And finally today, before I have a banana and get my head down, I found a Web Site in English to read up on Olrog's Gull and it makes disturbing reading. Opinions vary a little with one authority stating 7,000 and another 4,000 being the number of birds in existence. They are known to breed at just 5 sites on the Bahia Blanca River estuary and human disturbance is pushing them back all the time. As far as Gulls in general go, they are extremely selective eaters and will only consider 3 species of Crab as food. They are not an Argentine endemic as some frequent the shores and waters of Uruguay in the southern winter, and there has only been a single inland record. How does that Genesis track go, "too big to fly, Dodo ugly so Dodo must die"?

Sunday 14th February 2010

Laguna Salada Grande, Madariaga, Argentina

The analogy of a pint of Strongbow after walking across the Gobi Desert sprang to mind as we reached the gates of Laguna Salada Grande, refreshing after too long an absence of birds in good numbers. That was the story here, as before we even got to the lake 2 'lifers', Speckled Crake and White-winged Black Tyrant were in the log, in addition to which Coscoroba (Swan) and Maguari Stork were also additions to the Trip List. The taxi arrived before I did, a little early, for a prompt start. The first 7 or 8Km was on the familiar road from yesterday, and I started getting the dreaded feeling that was where we were going to end up. Not so, as we took a left fork off of the duel-carriageway and onto a dirt road leading through marsh and farm land. Daylight was already with us, which is a good job, otherwise we would not have been able to identify the Crake which seemed to be feeding/gritting in the middle of the road. At our destination it was obvious the driver and warden were good mates, and they made it clear that should I want anything, all I needed to do was ask!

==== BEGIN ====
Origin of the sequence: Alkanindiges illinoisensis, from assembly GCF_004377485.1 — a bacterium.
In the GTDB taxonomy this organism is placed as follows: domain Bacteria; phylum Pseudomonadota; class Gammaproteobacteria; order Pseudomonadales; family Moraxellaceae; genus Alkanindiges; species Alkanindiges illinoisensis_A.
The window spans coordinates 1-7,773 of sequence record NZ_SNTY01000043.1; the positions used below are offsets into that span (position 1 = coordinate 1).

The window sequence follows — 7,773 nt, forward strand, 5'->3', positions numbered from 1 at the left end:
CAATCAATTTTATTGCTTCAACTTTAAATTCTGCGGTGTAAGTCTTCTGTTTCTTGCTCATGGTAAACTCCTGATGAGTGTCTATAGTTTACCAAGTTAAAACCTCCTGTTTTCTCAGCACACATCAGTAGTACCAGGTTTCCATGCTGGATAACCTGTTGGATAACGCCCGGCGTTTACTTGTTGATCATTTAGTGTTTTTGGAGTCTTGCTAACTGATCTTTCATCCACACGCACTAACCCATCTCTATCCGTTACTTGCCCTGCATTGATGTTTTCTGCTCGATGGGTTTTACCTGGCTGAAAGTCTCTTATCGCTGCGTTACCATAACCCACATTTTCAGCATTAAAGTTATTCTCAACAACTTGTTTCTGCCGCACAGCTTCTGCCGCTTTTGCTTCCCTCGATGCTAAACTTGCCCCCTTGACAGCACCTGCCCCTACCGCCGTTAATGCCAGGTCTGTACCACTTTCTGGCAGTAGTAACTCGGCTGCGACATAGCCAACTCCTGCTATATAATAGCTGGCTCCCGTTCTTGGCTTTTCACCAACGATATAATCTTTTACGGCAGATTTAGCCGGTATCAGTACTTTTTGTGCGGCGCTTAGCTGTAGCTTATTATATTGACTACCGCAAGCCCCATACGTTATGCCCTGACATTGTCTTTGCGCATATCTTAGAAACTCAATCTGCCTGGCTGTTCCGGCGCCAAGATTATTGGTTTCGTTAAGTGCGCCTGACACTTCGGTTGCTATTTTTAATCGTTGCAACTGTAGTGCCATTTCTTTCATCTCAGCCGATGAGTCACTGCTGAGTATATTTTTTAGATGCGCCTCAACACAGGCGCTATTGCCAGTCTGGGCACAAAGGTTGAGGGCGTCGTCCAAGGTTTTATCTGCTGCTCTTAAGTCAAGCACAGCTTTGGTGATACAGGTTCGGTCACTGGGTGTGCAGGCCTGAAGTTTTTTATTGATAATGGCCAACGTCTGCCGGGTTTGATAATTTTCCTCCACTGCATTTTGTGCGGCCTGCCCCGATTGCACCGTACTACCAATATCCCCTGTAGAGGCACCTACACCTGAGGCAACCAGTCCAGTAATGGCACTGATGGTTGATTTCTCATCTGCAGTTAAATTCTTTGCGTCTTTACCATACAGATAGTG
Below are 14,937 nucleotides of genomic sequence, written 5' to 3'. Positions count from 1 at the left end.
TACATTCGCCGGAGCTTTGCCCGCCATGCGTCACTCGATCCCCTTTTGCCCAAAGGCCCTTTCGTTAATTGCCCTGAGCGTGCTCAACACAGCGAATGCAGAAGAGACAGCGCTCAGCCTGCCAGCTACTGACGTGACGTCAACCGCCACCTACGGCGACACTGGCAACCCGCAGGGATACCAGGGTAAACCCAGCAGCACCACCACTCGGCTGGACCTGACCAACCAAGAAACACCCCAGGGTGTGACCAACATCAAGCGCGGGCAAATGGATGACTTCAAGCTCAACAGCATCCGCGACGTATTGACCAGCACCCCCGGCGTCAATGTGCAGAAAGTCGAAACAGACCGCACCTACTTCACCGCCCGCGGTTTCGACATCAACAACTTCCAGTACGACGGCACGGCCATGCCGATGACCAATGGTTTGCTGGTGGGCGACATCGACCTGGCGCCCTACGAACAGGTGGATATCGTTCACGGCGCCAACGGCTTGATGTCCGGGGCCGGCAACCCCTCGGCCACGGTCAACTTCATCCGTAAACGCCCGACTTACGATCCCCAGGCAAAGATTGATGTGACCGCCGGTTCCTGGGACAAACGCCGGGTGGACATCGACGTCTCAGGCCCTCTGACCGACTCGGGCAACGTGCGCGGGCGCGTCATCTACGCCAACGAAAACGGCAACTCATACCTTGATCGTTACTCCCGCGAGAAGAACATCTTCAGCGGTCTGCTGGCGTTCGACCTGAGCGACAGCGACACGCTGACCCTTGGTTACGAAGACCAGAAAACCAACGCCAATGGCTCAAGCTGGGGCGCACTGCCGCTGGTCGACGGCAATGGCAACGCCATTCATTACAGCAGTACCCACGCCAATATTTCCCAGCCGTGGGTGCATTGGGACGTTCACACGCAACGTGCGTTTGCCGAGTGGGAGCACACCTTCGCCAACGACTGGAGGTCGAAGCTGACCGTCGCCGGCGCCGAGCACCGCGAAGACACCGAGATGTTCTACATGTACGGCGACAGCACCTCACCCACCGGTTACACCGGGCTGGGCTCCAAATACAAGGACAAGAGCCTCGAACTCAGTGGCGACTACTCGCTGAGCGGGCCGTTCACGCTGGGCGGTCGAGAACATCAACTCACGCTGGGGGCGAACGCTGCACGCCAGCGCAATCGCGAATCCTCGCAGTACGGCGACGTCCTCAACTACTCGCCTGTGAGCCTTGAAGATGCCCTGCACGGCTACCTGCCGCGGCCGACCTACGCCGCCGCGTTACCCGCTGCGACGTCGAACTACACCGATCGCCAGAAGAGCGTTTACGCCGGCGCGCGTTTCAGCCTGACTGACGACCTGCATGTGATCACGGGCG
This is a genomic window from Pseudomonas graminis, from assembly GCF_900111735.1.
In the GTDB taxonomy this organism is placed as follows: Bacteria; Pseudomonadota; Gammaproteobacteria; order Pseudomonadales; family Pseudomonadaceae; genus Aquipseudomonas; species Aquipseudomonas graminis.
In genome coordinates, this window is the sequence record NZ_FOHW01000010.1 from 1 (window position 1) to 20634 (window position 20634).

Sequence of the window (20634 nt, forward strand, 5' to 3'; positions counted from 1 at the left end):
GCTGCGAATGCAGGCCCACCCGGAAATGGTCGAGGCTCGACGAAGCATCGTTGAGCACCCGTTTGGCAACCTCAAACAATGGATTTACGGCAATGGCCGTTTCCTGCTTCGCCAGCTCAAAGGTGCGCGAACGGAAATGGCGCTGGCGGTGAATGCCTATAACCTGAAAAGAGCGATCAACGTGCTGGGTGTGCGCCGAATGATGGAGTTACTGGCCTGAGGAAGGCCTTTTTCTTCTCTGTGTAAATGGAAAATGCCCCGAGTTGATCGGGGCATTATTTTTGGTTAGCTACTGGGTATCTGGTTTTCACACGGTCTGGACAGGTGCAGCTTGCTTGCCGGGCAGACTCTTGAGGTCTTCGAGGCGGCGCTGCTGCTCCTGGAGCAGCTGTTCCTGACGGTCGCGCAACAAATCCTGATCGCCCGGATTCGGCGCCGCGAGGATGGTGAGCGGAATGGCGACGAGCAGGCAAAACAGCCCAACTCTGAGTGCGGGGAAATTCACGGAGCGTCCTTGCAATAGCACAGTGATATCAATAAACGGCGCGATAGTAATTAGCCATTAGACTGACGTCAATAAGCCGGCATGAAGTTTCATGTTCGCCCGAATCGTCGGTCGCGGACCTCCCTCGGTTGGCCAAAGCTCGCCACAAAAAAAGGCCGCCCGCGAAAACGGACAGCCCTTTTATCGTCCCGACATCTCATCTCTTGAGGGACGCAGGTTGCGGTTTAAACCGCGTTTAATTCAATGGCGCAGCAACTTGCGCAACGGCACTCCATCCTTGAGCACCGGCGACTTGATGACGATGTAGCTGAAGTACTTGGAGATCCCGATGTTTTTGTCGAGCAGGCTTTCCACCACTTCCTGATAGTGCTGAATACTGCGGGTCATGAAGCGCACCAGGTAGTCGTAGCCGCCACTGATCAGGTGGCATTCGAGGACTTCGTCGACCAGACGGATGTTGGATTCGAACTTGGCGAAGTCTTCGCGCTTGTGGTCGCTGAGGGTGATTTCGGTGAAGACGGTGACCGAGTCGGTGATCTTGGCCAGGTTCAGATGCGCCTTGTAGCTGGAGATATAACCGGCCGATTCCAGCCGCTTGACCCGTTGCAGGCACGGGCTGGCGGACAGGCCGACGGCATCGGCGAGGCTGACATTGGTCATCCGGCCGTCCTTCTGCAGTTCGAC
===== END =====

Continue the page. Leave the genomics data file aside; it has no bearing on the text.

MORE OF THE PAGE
Rufous-bellied Thrush, thought I'd indulge myself with a couple of photos of this fine looking bird

Don't you just love the 'Thrushes' Dave? Rig mate, and fellow 'birder' Dave Penney gave me World Thrushes for my 60th, what a volume!